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    Thread: Tie Rod - Question

    1. Member Pottery_Pal's Avatar
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      03-30-2012 05:49 PM #1
      I recently took my Rado in for an alignment check/adjustment to learn my tie rod ends are seized to the threaded rods.

      Given the car is 20+ years old and new complete tie rods are reasonably priced I thought I would just replace the whole tie rod assy, left, right and ends, and start fresh.

      Do you need any special tools to remove the tie rods from the steering gear?

      Bentley also states removal of the tie rods while connected to the steering gear may cause damage to the steering gear..... WTH is up with that


      Anyway I am looking for some input fellow members.




    2. Member
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      92 verde rado gernade(dd),90Q 20v, red rado 24v build
      03-30-2012 06:06 PM #2
      How your engine running. Have it squared away. As far for the tie rods, replace the whole tie rod assemblies for both side, if have the funds, also get new boots and and clamps too. If inner rod are good, no play, you make be lucky just remove the outer with heat and pb-blaster. And use some anti-seized in new tie rods ends. Adjustable wrench should the trick, 36mm is the ideal wrench, last time remember.

    3. Member Pottery_Pal's Avatar
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      03-30-2012 06:35 PM #3
      my rado is running very good. idle hunts a lil when its stone cold but once she warms up no issues and 32 mpg.....

      thanks for the feedback on the tie rods. it a project for the month of May.

    4. Member Pottery_Pal's Avatar
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      03-30-2012 06:37 PM #4
      here's my post for the final reply on my hybrid swap.

      http://forums.vwvortex.com/showthrea...4#post76589694

    5. Member xtremevdub's Avatar
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      03-31-2012 02:14 AM #5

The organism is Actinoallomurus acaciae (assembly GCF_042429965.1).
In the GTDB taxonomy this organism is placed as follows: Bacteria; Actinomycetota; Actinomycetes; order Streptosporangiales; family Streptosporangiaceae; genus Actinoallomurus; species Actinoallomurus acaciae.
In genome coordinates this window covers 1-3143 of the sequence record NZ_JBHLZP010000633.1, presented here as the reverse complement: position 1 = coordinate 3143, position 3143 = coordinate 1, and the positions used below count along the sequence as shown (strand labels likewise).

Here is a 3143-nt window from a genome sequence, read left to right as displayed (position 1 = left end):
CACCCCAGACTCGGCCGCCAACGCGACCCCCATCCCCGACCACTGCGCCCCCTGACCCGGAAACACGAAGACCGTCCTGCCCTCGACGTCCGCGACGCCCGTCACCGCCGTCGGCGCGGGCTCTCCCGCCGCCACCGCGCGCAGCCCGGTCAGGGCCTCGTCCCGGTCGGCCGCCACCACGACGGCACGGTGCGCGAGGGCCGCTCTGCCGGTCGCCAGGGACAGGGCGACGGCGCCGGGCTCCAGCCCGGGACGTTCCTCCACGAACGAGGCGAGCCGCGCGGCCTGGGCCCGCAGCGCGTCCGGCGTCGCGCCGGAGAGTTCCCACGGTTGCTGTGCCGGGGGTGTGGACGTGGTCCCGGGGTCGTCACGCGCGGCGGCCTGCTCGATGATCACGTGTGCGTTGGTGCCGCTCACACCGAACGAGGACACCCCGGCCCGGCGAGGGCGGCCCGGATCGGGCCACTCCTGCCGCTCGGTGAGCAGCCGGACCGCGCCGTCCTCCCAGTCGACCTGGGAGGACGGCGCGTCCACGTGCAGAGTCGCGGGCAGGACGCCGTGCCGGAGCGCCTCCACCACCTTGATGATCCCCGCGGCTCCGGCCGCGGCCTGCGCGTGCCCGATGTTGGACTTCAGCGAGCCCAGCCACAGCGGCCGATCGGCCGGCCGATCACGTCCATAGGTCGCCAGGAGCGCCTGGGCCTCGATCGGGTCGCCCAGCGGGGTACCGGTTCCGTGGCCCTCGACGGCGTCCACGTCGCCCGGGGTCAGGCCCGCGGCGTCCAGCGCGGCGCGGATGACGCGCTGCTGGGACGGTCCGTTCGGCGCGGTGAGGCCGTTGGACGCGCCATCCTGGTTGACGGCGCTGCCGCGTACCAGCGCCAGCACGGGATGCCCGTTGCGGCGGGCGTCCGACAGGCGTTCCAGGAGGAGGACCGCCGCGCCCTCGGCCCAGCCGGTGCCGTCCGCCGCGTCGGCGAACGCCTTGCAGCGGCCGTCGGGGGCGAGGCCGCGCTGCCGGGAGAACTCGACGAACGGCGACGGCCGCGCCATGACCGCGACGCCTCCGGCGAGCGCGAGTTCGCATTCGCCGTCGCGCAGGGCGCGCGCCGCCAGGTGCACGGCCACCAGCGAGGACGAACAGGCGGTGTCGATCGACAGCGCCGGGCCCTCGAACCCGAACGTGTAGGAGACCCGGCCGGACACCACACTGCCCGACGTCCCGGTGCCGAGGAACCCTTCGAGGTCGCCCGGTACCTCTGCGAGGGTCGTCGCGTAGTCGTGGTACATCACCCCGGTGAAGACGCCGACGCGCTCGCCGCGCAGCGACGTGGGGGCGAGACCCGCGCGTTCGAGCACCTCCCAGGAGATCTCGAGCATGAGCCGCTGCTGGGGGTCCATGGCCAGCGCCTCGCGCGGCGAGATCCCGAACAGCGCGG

To remove the inner tie rods you need a 30mm wrench IRC and the help of many Gods.
      Or a special tool designed to do the job that you can rent for free at advance auto parts. I did one side 2 nights ago and I am doing the other side tomorrow or the night after tomorrow. I can post pics of the tool if you want. I did modified it a hair, but it did the job relatively easy and free.
      They also rent the outer tie rod removers, which work pretty well if you have tie rods that you are trying not to destroy.

    6. Member Pottery_Pal's Avatar
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      03-31-2012 09:03 AM #6
      Quote Originally Posted by xtremevdub View Post
      To remove the inner tie rods you need a 30mm wrench IRC and the help of many Gods.
      Or a special tool designed to do the job that you can rent for free at advance auto parts. I did one side 2 nights ago and I am doing the other side tomorrow or the night after tomorrow. I can post pics of the tool if you want. I did modified it a hair, but it did the job relatively easy and free.
      They also rent the outer tie rod removers, which work pretty well if you have tie rods that you are trying not to destroy.

      thanks for the feedback. Please post a pic of the modified tool.

    7. Member sdezego's Avatar
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      03-31-2012 09:29 AM #7
      Just beware there are a couple of different tools and not all carry the one that works for VW. The main reason being that the VW has a ball on the inner and then 2 Flat Sides (or 6 depending on the make of rod). So, you need the tool that has the little U shaped Fork (crows foot) inserts that you slide onto the flats and then the tool that slips over the whole rod and then around that insert.

      The ones that look like a socket on a long tube with no inserts, will not work. You need the one with the inserts like the Lislie. http://...Lislie_tool...

      Here is a good thread that I just came across but it does not show the tool in detail, but eludes to what I described above.

      http://writen4u.hubpages.com/hub/How...fGTINew-Beetle

      Here is another with a different style tool. This tool is not as good as the Lislie that uses the inserts. http://faculty.ccp.edu/faculty/dreed...ds/tierods.htm